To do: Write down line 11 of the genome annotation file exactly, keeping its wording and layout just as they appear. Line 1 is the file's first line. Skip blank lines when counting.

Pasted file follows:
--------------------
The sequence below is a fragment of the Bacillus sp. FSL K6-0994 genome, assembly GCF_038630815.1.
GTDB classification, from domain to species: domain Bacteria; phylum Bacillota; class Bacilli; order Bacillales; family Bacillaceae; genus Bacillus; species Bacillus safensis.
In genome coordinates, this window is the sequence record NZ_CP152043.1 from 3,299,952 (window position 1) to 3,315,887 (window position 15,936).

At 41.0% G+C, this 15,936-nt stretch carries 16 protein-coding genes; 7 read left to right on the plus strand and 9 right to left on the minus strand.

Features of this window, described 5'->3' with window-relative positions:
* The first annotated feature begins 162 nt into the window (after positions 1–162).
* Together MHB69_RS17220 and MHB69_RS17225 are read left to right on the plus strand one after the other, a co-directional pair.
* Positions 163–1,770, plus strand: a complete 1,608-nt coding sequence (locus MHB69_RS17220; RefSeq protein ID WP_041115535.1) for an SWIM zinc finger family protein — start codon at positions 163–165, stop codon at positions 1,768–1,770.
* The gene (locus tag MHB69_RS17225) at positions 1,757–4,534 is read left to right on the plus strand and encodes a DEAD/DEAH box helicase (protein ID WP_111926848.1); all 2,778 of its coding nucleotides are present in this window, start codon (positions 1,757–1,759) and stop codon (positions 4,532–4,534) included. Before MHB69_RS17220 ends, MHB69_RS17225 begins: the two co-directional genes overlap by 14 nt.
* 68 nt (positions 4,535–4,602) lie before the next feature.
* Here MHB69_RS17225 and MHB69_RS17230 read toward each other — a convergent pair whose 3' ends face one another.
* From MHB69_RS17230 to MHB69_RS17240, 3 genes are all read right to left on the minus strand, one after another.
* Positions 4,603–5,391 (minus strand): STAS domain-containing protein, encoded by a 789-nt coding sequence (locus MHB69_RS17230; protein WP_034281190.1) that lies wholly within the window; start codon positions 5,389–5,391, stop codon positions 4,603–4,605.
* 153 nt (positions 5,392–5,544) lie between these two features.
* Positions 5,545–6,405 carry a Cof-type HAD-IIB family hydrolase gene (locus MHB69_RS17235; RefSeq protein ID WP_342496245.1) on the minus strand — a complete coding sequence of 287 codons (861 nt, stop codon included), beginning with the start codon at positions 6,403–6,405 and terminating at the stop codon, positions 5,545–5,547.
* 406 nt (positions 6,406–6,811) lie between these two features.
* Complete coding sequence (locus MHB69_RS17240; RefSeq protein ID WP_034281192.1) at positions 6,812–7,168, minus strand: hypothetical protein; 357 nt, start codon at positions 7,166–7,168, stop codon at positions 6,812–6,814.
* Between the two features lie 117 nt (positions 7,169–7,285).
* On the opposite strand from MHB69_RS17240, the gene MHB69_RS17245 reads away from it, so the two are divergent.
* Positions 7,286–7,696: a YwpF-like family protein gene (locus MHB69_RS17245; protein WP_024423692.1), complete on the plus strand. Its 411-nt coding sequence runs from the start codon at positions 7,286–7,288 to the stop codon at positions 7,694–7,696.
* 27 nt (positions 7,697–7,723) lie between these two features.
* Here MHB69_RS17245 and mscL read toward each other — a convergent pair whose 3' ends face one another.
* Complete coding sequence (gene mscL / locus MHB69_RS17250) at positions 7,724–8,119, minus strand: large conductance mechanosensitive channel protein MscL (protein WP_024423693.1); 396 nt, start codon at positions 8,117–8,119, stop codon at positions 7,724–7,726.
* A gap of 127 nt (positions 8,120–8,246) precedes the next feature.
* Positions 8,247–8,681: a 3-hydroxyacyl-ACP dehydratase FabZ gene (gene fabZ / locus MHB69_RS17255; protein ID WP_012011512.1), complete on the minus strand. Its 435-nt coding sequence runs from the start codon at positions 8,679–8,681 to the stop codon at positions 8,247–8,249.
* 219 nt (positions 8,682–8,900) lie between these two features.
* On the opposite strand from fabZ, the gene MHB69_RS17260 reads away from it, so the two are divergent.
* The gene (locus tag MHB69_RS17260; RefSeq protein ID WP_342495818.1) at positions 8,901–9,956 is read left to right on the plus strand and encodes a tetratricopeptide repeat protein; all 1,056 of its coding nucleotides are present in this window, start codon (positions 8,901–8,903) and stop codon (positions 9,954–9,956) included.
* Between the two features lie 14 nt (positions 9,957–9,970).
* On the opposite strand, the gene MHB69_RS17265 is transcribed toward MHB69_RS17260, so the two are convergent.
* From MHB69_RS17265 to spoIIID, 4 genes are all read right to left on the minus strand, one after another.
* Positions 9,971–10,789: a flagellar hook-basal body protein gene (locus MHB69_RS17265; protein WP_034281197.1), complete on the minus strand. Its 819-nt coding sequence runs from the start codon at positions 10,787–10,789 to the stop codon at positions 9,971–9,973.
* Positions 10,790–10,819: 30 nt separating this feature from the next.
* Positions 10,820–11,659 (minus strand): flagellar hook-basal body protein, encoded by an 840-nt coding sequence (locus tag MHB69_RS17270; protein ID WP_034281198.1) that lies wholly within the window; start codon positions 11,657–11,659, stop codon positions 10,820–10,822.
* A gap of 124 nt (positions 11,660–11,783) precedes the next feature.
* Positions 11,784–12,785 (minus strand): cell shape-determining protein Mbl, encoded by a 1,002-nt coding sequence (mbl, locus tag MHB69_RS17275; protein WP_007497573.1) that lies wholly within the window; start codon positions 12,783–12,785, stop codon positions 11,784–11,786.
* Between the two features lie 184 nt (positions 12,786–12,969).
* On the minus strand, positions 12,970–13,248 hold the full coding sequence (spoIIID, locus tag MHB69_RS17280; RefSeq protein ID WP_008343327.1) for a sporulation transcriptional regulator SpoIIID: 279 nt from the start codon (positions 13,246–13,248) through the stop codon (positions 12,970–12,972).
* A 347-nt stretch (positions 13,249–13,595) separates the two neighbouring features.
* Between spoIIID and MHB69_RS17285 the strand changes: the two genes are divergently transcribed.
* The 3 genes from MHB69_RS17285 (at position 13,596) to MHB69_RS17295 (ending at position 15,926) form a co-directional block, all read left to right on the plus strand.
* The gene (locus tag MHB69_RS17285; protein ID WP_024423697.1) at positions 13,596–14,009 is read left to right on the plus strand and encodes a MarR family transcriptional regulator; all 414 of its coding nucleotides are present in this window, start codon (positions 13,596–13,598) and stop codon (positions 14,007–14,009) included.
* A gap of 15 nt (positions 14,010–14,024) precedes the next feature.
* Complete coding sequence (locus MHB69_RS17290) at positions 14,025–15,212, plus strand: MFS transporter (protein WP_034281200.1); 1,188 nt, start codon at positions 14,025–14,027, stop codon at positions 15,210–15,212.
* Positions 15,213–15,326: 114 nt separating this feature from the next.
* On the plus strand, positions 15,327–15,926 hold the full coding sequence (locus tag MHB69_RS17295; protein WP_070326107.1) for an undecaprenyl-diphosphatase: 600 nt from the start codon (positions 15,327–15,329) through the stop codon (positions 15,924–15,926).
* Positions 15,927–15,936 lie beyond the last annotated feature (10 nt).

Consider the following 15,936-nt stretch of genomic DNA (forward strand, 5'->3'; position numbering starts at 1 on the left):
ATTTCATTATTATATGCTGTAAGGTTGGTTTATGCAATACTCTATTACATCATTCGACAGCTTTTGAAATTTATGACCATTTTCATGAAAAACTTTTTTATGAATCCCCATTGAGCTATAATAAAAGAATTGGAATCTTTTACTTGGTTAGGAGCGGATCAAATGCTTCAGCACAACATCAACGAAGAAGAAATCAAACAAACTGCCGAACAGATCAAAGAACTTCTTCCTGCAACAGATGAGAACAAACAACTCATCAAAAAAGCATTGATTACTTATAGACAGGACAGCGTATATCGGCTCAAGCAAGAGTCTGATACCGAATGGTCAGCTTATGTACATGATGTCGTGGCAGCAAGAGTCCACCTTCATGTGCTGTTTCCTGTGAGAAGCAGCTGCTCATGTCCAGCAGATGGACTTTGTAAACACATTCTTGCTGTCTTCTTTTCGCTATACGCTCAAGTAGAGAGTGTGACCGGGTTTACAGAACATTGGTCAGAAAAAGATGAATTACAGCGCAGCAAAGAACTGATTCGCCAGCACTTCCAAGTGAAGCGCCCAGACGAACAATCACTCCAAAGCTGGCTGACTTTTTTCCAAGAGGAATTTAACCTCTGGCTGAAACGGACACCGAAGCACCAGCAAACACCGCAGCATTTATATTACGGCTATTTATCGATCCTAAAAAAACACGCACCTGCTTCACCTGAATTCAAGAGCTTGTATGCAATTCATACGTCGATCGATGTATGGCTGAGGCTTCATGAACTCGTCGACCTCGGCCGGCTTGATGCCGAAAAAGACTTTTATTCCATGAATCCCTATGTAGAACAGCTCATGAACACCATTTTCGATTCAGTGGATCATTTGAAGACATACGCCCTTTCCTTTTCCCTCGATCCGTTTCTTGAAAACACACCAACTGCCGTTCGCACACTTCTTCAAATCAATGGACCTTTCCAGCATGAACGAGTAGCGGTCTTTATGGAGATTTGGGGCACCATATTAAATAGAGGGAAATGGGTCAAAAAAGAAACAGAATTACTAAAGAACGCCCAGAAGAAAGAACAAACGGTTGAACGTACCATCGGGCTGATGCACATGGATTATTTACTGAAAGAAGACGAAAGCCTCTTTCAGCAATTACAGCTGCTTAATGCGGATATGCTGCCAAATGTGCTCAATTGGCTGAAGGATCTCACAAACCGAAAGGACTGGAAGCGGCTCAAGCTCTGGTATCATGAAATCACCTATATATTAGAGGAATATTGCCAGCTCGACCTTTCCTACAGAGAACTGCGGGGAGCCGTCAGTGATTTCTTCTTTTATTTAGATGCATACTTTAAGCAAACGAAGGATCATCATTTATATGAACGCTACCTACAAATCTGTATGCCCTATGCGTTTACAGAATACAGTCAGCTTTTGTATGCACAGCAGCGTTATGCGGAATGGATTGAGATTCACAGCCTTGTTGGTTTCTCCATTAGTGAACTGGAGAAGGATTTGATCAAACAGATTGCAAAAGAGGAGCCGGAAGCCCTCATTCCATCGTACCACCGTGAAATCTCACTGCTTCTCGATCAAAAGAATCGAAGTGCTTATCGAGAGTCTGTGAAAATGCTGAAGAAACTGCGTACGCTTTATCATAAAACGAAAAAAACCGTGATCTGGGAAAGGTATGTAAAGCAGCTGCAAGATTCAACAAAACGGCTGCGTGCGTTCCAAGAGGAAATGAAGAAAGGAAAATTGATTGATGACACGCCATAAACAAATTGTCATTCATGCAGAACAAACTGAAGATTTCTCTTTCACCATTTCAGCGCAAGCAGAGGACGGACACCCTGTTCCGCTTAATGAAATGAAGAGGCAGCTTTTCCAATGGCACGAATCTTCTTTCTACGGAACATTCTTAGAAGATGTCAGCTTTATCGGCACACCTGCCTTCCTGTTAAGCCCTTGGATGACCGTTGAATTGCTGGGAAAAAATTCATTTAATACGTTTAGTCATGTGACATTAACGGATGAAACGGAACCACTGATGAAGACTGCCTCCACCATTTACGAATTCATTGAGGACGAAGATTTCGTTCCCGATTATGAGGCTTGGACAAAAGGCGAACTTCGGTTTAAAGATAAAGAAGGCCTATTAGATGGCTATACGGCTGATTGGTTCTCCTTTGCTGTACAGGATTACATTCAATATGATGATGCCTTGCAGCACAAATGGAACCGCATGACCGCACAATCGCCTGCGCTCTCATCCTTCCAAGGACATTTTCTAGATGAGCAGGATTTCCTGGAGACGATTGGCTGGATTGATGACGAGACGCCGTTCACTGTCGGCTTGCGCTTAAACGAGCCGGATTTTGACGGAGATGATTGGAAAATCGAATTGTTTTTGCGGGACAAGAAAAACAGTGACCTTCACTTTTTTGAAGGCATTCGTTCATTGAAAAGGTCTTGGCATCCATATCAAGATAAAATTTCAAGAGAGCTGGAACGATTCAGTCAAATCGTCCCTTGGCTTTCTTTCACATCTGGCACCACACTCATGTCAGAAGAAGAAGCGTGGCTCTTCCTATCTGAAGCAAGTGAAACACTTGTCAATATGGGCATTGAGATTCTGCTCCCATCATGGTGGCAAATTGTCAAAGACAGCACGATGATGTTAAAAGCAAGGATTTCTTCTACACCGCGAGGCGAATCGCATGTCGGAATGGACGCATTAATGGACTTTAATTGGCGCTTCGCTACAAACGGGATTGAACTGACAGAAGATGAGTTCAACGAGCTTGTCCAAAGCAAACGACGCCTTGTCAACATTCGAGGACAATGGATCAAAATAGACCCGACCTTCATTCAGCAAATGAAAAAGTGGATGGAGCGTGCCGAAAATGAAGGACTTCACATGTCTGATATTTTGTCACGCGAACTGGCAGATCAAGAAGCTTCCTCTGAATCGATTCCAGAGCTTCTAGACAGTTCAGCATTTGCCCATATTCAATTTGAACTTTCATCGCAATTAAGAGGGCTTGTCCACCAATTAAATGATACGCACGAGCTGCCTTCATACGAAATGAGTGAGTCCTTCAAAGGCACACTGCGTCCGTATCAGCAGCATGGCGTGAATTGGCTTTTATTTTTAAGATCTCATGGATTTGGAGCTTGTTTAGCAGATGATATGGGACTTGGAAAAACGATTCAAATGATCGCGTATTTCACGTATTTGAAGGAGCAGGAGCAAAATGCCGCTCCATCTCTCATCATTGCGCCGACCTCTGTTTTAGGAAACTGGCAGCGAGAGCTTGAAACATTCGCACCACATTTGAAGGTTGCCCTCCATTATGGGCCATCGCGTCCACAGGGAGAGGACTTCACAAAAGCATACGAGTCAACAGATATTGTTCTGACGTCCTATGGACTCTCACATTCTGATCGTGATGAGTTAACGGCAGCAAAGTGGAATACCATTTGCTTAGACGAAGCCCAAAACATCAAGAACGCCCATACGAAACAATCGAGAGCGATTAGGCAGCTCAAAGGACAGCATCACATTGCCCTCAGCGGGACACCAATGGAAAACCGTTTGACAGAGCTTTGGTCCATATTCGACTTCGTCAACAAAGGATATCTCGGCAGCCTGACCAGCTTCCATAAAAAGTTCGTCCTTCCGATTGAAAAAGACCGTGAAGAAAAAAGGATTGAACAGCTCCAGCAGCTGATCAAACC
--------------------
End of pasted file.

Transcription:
* Here MHB69_RS17225 and MHB69_RS17230 read toward each other — a convergent pair whose 3' ends face one another.